Uncertainty in world construction markets has the heavy-equipment sector posting sideways growth this year, but manufacturers and suppliers are hopeful the worst is behind them.

"The economy is gyrating," admitted Doug Oberhelman, Caterpillar Inc. chairman and chief executive officer, at the triennial Bauma equipment expo, held on April 15-21 in Munich. "There's no denying that businesses face challenges right now, particularly in Europe."

One of Bauma's largest exhibitors, Caterpillar, this month booked a first-quarter profit of $880 million on $13.2 billion of sales, an annual decline of 45% and 17%, respectively, and lowered its full-year sales outlook to levels between $57 billion and $61 billion. Still, Oberhelman said construction looks to be on a recovery path: Housing is rebounding in North America, and inventories in China are dropping. "We're seeing continued, very slow growth in the United States, which is good," he said.

The shaky outlook didn't stop a record-breaking crowd from traveling to Bauma, the world's largest trade show, which hosted more than 3,400 vendors and attracted 530,000 visitors, an increase of 26% since the previous show in 2010 and topping 2007's record of 500,000.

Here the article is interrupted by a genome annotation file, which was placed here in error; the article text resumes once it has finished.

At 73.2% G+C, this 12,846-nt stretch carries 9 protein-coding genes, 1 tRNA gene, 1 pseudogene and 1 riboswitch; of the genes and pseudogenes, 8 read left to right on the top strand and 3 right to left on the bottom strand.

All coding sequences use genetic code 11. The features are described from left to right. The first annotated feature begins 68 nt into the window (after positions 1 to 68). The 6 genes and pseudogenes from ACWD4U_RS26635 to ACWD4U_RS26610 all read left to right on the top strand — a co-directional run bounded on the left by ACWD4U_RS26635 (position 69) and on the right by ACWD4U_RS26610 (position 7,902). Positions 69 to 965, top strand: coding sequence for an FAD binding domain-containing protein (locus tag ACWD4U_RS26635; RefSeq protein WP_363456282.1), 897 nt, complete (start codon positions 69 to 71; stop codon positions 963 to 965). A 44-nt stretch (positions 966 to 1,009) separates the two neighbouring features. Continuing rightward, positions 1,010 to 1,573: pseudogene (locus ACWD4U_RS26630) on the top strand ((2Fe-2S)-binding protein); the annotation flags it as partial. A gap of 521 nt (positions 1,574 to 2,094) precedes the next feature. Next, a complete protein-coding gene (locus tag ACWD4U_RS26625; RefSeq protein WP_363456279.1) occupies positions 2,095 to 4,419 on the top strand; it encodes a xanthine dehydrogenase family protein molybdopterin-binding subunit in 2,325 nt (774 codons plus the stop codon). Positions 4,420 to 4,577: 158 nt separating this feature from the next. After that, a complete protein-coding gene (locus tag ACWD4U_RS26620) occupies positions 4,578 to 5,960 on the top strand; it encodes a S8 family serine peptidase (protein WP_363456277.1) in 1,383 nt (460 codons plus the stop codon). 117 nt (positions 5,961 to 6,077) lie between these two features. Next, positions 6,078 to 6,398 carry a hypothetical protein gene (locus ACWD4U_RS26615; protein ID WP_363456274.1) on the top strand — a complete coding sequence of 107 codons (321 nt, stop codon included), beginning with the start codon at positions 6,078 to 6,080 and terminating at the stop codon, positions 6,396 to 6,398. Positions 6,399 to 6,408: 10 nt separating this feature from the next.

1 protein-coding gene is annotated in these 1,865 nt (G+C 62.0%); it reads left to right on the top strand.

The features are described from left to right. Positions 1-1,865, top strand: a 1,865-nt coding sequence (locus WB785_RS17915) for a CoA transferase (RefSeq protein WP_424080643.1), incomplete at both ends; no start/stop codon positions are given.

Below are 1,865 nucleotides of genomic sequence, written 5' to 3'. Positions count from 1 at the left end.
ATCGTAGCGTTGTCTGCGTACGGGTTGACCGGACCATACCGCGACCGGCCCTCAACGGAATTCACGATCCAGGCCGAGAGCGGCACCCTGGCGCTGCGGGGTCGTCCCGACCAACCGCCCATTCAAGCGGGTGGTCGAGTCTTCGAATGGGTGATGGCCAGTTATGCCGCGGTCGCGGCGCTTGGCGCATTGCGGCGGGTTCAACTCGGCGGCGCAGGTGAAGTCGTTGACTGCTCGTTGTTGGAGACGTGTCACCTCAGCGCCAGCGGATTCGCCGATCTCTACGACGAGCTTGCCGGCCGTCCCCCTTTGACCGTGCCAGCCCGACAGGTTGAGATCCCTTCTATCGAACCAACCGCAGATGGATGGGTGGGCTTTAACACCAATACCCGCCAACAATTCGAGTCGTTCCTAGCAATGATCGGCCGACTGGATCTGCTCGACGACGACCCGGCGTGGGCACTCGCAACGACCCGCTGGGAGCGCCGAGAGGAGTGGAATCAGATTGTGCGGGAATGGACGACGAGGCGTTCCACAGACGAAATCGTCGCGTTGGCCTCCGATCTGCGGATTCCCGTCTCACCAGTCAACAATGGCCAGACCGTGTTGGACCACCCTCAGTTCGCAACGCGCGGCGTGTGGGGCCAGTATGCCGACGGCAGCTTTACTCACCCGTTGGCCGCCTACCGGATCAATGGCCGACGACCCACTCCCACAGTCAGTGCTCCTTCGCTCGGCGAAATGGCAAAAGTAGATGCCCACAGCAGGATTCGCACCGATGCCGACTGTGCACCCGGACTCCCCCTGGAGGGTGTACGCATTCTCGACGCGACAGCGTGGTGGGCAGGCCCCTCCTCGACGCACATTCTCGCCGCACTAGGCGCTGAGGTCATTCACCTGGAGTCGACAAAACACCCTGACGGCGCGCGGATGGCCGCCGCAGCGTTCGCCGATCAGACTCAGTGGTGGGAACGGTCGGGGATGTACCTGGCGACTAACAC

"This is very good for our industry in these turbulent times, and it will certainly give it a boost," said Johann Sailer, director of Germany-based hoist maker GEDA and president of the Committee for European Construction Equipment.

Efficient Engines

Fuel-saving technology—motivated by environmental regulations as well as cost concerns—was a core focus of the machinery exhibits. Manufacturers unveiled new clean-diesel engines designed to meet U.S. and European emissions regulations as well as hybrid machines that squeeze more energy out of every drop of diesel.

Taking a cue from the on-road trucking sector, most manufacturers of off-road machinery at Bauma said they would use selective-catalytic reduction (SCR) for their latest clean-diesel engines, which will phase into the market through 2015. Executives at U.K.-based earthmoving-machine maker JCB noted that the fuel savings from SCR will help pay for the 5% to 10% increases in machine prices.

"If we can save them 5% to 10% per year and they use the machine for three years, it will help offset the up-front cost," said Tim Burnhope, JCB's chief innovation and growth officer.